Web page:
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B-26B Marauder #41-31909, Flat Rock, MI - 18 October, 1945

Example of a B-26B

The Crew: Pilot - Sgt. Maurice M. Bouhier, French Air Force
                Co-Pilot - Aspt. Anges B. Leca, French Air Force
                Bombardier/Navigator - Sgt. Jean R. Pietre, French Air Force
                Engineer/Gunner - Pvt. Francois Maniacci, French Air Force
                Armourer/Gunner – Cpl. Pierre Audonnet, French Air Force
                Radio/Gunner – Georges Voilemin, French Air Force

Jack Wyman was a fourth grader reciting a lesson in front of the class in the one room McKinsey School in Flat Rock, MI when a huge explosion rang out. The dozen or so students ran to the window as an airplane engine fell from the sky and landed in the back yard of the school. The students were released and young Jack ran as fast as he could across the field to the smoldering plane wreck on a nearby farm. Not far away, James Barry was pheasant hunting, he noticed the plane as it circled the area many times and he could hear the engines revving up and down. He heard a small explosion and looked up to see the plane, which had broken in two with pieces fluttering to the ground like feathers. Farmers closer to the crash were showered with rivets and other small pieces as they dropped to the ground. With the war going on and several air bases in the vicinity, the residents were accustomed to “little yellow” training planes landing in fields or answering a knock at the door to an English or French pilot asking to use the phone. But nobody had ever witnessed a large bomber fall from the sky.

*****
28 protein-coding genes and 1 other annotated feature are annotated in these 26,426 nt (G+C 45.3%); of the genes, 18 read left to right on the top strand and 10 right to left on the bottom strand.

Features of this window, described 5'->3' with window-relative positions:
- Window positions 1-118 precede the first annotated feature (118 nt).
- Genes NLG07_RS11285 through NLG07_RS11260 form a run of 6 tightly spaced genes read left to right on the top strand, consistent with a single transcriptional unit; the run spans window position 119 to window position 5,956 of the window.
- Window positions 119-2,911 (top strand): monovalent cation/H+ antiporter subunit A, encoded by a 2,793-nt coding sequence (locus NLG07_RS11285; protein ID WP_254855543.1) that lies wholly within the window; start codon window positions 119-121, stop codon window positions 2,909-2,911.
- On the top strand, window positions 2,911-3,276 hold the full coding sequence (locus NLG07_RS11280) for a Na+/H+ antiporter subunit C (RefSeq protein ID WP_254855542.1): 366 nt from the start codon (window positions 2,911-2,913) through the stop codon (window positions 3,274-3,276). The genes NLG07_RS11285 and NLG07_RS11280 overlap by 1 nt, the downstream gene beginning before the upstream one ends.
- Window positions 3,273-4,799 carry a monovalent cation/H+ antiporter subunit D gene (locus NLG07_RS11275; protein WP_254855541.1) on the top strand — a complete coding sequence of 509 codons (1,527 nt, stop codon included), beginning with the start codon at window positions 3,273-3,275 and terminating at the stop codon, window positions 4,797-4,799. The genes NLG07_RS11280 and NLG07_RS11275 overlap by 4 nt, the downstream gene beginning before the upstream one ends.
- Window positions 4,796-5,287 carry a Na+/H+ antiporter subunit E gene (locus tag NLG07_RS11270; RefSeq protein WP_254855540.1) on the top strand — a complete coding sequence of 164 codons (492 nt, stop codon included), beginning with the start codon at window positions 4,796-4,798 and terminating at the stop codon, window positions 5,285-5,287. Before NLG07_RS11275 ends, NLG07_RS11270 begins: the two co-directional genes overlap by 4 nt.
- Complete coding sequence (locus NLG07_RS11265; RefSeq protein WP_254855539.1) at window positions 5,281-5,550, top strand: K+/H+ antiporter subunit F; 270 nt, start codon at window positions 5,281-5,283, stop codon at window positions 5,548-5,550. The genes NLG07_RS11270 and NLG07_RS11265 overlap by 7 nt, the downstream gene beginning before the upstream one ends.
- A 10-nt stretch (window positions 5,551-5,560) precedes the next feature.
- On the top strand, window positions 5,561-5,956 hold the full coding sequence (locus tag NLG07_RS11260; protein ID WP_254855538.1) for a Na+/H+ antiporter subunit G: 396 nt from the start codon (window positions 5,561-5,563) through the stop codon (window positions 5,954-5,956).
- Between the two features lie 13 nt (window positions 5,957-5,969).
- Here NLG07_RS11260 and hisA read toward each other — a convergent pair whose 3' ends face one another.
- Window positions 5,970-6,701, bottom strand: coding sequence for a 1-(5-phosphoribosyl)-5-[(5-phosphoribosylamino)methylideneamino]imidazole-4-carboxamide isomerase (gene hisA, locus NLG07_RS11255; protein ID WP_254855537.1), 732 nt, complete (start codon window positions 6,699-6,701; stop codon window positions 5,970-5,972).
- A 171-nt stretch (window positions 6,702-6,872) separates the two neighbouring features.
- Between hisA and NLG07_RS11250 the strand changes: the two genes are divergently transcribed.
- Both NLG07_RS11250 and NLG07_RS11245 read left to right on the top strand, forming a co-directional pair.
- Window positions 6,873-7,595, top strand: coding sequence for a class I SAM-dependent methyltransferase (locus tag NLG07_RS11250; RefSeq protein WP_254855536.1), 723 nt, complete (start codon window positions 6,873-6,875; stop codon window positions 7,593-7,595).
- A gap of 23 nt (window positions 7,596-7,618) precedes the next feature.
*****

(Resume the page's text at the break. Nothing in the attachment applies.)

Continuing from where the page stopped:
Some time before 4 pm on that clear day, Sgt. Maurice Bouhier and the rest of his French Air Force crew took off in their B-26B Marauder from Selfridge Field in Mt. Clemens, MI.  They were on a routine instrument navigation training mission. Not long into the flight something went wrong; what, we will never know. Witnesses on the ground felt something was wrong as they had never seen a plane circle as many times as this one did over an empty field. Perhaps Sgt. Bouhier and the rest of the crew sensed this as well.

The plane was so severely damaged that investigators were unable to determine the cause of the tragic accident that took the lives of the six French aviators. Investigation of the wreckage determined that there was no mid-air explosion and the likely source of the sound described by witnesses was that of the plane breaking apart as it succumbed to some kind of structural failure.

Over the course of the war, as many as 3,000 French bomber crew members were stationed at Selfridge. The French Air Force had B-26 units into 1947, after which they were phased out. After the war was won, all French units at Selfridge returned home by February of 1946. Sadly, these six men were not able to join their comrades in a free France.

Crash site, 1945


The search for the crash site:

Crash site not yet located

B-26B Specifications:

  • Two Pratt & Whitney R-2800-43 Double Wasp radials  with two-speed superchargers, each rated at 1920 hp for takeoff and 1490 hp at 14,300 feet.
  • Performance (at 37,000 pounds weight): Maximum speed 270 mph at sea level, 282 mph at 15,000 feet. Range 1150 miles at 214 mph with 3000 lbs of bombs and 962 gallons of fuel.
  • Weights: 24,000 lbs. empty, 37,000 lbs.combat.
  • Dimensions: Wingspan: 71 ft. 0 in., length 58 ft. 3 in., height 21 ft. 6 in
  • Armament: Eleven .50 cal machine guns, plus 8000 lbs. of bombs (maximum)